• legendary hearts – music from the elevator – not not fun

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    Miasmic Melbourne new age prog duo Legendary Hearts (aka Andrew Cowie + Kieran Hegarty) first entered the public eye/ear in 2012 but their music has only grown more opaque with age. Music From The Elevator is their debut, originally released via the Dungeon Taxis label, and captures their chemistry in altered states of sprawl, symbiosis, and swoon. Six expressionistic oozes of infinity gauntlet guitar, slow-motion drum machines, and warped synthesizer, filtering in and out of focus, unfeeling neon seen through smoke or smog. Each piece reflects (and is named for) a different level of the structure, from the low-lidded fusion lurch of “Basement” up to skyline cosmosis vistas “Rooftop” and “Fire Exit.” Long-form, liquid, nebulous, and narcotic – Legendary Hearts walk a wavelength all their own, on their own. Remastered by Lawrence English in Brisbane, Australia. J-cards designed by Britt Brown.

  • sasha conda – bronco –

    $10.00 Add to cart

    Bronco Stephenson – a man devoid of self doubt or the capacity for deep thought, but exceedingly effective in more carnal procedures. Armed with a solid gold hand cannon, a long territorial strut and a fierce addiction to adrenaline, inhalants and psycho-inhibitors, Bronco carves a path through The Palace Interior – a hyper-terrarean ultra mall the size of a city. A mecca of consumeristic glee where half-jacked vape junkies crowd the halls of The Walgreen’s Health Services Stratum, and The Plasticmen survey every square inch of marketable real estate.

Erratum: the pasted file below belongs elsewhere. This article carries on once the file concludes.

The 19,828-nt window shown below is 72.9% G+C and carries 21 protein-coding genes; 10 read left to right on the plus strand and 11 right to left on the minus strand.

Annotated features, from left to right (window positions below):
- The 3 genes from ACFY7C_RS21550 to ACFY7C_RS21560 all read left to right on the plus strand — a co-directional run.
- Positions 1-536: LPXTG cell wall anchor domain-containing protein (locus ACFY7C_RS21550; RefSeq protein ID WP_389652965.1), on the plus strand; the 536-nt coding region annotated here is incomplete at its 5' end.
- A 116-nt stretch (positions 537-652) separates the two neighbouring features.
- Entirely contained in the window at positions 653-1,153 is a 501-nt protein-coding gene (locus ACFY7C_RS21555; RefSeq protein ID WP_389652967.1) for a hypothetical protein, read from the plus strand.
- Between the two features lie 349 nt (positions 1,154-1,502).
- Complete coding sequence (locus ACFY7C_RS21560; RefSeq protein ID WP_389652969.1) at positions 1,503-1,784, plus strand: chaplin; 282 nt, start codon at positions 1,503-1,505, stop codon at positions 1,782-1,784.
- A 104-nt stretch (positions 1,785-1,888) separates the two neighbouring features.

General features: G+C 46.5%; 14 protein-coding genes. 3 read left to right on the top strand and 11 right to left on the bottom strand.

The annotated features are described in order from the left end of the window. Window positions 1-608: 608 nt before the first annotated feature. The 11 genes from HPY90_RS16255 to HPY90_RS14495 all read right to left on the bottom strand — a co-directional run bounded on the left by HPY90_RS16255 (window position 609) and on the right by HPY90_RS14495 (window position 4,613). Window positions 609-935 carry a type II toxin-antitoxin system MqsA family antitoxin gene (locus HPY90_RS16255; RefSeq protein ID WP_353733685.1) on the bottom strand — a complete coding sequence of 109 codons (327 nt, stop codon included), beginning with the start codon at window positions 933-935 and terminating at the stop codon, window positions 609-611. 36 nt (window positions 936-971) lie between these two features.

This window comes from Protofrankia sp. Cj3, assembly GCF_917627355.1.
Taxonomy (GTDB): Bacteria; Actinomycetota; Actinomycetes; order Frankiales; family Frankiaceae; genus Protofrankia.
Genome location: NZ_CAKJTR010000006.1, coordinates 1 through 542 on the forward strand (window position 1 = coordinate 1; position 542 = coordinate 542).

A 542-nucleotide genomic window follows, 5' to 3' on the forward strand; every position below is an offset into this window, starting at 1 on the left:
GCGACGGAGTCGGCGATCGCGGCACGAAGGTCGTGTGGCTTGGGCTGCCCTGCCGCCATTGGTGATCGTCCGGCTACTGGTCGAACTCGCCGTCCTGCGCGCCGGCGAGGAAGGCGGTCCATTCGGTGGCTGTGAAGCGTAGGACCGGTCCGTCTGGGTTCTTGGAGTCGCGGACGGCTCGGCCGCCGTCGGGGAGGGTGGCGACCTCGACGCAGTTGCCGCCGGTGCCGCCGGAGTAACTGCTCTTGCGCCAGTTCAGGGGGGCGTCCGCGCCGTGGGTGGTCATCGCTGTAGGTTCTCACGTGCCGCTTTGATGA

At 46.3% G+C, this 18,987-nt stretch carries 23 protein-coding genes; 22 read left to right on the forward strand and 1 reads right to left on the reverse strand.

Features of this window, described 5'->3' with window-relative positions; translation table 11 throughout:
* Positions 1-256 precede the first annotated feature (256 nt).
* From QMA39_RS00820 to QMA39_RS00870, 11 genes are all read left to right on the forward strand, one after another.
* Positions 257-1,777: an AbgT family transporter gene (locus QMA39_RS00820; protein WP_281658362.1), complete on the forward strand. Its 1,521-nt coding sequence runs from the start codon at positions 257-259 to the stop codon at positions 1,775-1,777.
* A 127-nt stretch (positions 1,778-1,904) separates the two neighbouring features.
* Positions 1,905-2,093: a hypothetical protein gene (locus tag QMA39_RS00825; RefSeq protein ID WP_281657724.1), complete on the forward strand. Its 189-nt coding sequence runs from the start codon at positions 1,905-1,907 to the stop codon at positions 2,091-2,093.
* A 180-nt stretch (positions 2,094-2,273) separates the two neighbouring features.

BRONCO is a concept album conceived and executed by Sasha Conda (sounds) and Patrick Scott-Walsh (words). BRONCO is available in physical form, including the 24 page short story by PS Walsh, from Not Not Fun Records. A .pdf of the short story is included in digital downloads of the album, available through this bandcamp.

    All sounds recorded and mixed by S. Conda and mastered by Neil Weir. Art by Keith Rankin.

  • topaz rags – the crown center – not not fun

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    Edition of 345, various colors of in hand screened

  • severed+said – occlusions – not not fun

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    Jacksonville, Floridian John Touchton’s second release of ritualistic synthesizer music, Occlusions, is less soundtrack-ish than his last and hugely more sunken. The decision to blast his hardware through a trio of vintage amps before capturing it on the Tascam gives this set of songs a more physical aspect, thick throbs over signal buzz and low corridors of drum machinery. The pieces swerve from mechanical raga (“Black Shine Bright”) to tranced nightrides (“Death By Empire”) to Heathen Earth bass trenches (“Occluded”), but they share a processional heaviness and humid pulse. Six electronic stalker themes from under the shadow of dawn, the glow of gear the only light. Recorded in a warehouse in “the dark corners of Florida” in October, 2014 by Jeremiah Johnson; all instruments by John Touchton. Purple-imprinted silver metallic tapes in double-sided cathode-warp J-cards with images by Phantomphoton; layout and photography by Rebecca Rose. Edition of 100.